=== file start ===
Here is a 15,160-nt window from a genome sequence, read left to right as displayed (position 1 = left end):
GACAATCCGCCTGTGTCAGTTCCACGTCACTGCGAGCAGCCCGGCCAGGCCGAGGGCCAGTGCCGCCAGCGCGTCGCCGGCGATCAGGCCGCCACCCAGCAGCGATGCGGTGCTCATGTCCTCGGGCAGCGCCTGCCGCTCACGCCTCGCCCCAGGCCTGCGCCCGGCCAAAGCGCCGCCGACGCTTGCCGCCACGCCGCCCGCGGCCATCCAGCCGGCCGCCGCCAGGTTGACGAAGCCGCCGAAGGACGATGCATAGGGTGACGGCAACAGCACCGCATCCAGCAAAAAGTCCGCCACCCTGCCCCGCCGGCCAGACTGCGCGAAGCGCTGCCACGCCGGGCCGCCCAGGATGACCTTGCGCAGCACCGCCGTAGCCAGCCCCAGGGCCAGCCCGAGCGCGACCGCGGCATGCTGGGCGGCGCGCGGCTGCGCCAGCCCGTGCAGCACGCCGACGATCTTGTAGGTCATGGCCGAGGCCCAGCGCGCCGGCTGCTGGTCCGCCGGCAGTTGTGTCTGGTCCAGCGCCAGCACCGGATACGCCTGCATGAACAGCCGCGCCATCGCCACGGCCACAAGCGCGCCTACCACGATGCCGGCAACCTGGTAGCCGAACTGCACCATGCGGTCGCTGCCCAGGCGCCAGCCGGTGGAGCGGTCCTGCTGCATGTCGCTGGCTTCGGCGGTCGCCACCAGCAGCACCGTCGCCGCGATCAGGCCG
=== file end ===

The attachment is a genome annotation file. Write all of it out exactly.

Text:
Here is a 15,160-nt window from a genome sequence, read left to right as displayed (position 1 = left end):
GACAATCCGCCTGTGTCAGTTCCACGTCACTGCGAGCAGCCCGGCCAGGCCGAGGGCCAGTGCCGCCAGCGCGTCGCCGGCGATCAGGCCGCCACCCAGCAGCGATGCGGTGCTCATGTCCTCGGGCAGCGCCTGCCGCTCACGCCTCGCCCCAGGCCTGCGCCCGGCCAAAGCGCCGCCGACGCTTGCCGCCACGCCGCCCGCGGCCATCCAGCCGGCCGCCGCCAGGTTGACGAAGCCGCCGAAGGACGATGCATAGGGTGACGGCAACAGCACCGCATCCAGCAAAAAGTCCGCCACCCTGCCCCGCCGGCCAGACTGCGCGAAGCGCTGCCACGCCGGGCCGCCCAGGATGACCTTGCGCAGCACCGCCGTAGCCAGCCCCAGGGCCAGCCCGAGCGCGACCGCGGCATGCTGGGCGGCGCGCGGCTGCGCCAGCCCGTGCAGCACGCCGACGATCTTGTAGGTCATGGCCGAGGCCCAGCGCGCCGGCTGCTGGTCCGCCGGCAGTTGTGTCTGGTCCAGCGCCAGCACCGGATACGCCTGCATGAACAGCCGCGCCATCGCCACGGCCACAAGCGCGCCTACCACGATGCCGGCAACCTGGTAGCCGAACTGCACCATGCGGTCGCTGCCCAGGCGCCAGCCGGTGGAGCGGTCCTGCTGCATGTCGCTGGCTTCGGCGGTCGCCACCAGCAGCACCGTCGCCGCGATCAGGCCG